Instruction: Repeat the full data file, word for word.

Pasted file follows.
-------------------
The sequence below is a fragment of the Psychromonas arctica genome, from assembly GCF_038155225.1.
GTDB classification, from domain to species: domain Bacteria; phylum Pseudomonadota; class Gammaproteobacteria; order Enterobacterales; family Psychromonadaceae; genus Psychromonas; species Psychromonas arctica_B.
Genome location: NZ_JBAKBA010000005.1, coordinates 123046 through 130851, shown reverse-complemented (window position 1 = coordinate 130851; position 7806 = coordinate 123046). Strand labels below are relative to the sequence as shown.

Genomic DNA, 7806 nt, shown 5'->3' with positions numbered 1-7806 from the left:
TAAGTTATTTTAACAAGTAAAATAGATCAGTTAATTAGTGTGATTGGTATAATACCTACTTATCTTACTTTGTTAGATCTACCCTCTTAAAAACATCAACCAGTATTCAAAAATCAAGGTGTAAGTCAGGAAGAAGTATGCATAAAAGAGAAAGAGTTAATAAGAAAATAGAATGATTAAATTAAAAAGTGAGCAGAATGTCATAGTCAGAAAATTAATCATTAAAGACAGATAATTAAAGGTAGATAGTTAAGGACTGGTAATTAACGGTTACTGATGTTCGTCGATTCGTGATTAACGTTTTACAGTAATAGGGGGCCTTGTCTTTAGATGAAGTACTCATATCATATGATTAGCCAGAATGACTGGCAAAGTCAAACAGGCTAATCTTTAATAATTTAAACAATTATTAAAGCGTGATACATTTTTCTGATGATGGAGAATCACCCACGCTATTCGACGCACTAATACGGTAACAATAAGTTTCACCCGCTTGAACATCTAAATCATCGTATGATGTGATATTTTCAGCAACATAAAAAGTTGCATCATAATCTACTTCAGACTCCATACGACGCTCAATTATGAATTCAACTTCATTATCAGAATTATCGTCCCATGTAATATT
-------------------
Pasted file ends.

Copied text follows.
The sequence below is a fragment of the Psychromonas arctica genome, from assembly GCF_038155225.1.
GTDB classification, from domain to species: domain Bacteria; phylum Pseudomonadota; class Gammaproteobacteria; order Enterobacterales; family Psychromonadaceae; genus Psychromonas; species Psychromonas arctica_B.
Genome location: NZ_JBAKBA010000005.1, coordinates 123046 through 130851, shown reverse-complemented (window position 1 = coordinate 130851; position 7806 = coordinate 123046). Strand labels below are relative to the sequence as shown.

Genomic DNA, 7806 nt, shown 5'->3' with positions numbered 1-7806 from the left:
TAAGTTATTTTAACAAGTAAAATAGATCAGTTAATTAGTGTGATTGGTATAATACCTACTTATCTTACTTTGTTAGATCTACCCTCTTAAAAACATCAACCAGTATTCAAAAATCAAGGTGTAAGTCAGGAAGAAGTATGCATAAAAGAGAAAGAGTTAATAAGAAAATAGAATGATTAAATTAAAAAGTGAGCAGAATGTCATAGTCAGAAAATTAATCATTAAAGACAGATAATTAAAGGTAGATAGTTAAGGACTGGTAATTAACGGTTACTGATGTTCGTCGATTCGTGATTAACGTTTTACAGTAATAGGGGGCCTTGTCTTTAGATGAAGTACTCATATCATATGATTAGCCAGAATGACTGGCAAAGTCAAACAGGCTAATCTTTAATAATTTAAACAATTATTAAAGCGTGATACATTTTTCTGATGATGGAGAATCACCCACGCTATTCGACGCACTAATACGGTAACAATAAGTTTCACCCGCTTGAACATCTAAATCATCGTATGATGTGATATTTTCAGCAACATAAAAAGTTGCATCATAATCTACTTCAGACTCCATACGACGCTCAATTATGAATTCAACTTCATTATCAGAATTATCGTCCCATGTAATATT